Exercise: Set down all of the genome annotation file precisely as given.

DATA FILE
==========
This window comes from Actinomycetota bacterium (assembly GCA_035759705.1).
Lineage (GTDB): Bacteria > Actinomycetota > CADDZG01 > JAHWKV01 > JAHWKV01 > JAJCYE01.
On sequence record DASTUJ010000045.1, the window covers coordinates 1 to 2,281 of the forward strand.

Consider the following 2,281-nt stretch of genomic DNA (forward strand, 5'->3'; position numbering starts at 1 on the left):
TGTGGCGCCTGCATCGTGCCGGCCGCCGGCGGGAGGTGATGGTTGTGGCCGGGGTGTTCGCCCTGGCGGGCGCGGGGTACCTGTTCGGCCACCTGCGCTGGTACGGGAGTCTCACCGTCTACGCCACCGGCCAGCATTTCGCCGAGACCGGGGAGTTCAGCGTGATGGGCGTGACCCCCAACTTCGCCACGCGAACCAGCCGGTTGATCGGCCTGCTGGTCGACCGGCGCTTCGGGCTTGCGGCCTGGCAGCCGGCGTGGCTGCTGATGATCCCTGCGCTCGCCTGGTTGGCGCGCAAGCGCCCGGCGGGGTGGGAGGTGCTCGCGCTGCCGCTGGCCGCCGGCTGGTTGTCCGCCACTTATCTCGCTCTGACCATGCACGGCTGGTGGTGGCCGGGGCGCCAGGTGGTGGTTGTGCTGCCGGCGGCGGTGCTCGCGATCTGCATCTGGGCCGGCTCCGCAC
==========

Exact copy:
This window comes from Actinomycetota bacterium (assembly GCA_035759705.1).
Lineage (GTDB): Bacteria > Actinomycetota > CADDZG01 > JAHWKV01 > JAHWKV01 > JAJCYE01.
On sequence record DASTUJ010000045.1, the window covers coordinates 1 to 2,281 of the forward strand.

Consider the following 2,281-nt stretch of genomic DNA (forward strand, 5'->3'; position numbering starts at 1 on the left):
TGTGGCGCCTGCATCGTGCCGGCCGCCGGCGGGAGGTGATGGTTGTGGCCGGGGTGTTCGCCCTGGCGGGCGCGGGGTACCTGTTCGGCCACCTGCGCTGGTACGGGAGTCTCACCGTCTACGCCACCGGCCAGCATTTCGCCGAGACCGGGGAGTTCAGCGTGATGGGCGTGACCCCCAACTTCGCCACGCGAACCAGCCGGTTGATCGGCCTGCTGGTCGACCGGCGCTTCGGGCTTGCGGCCTGGCAGCCGGCGTGGCTGCTGATGATCCCTGCGCTCGCCTGGTTGGCGCGCAAGCGCCCGGCGGGGTGGGAGGTGCTCGCGCTGCCGCTGGCCGCCGGCTGGTTGTCCGCCACTTATCTCGCTCTGACCATGCACGGCTGGTGGTGGCCGGGGCGCCAGGTGGTGGTTGTGCTGCCGGCGGCGGTGCTCGCGATCTGCATCTGGGCCGGCTCCGCAC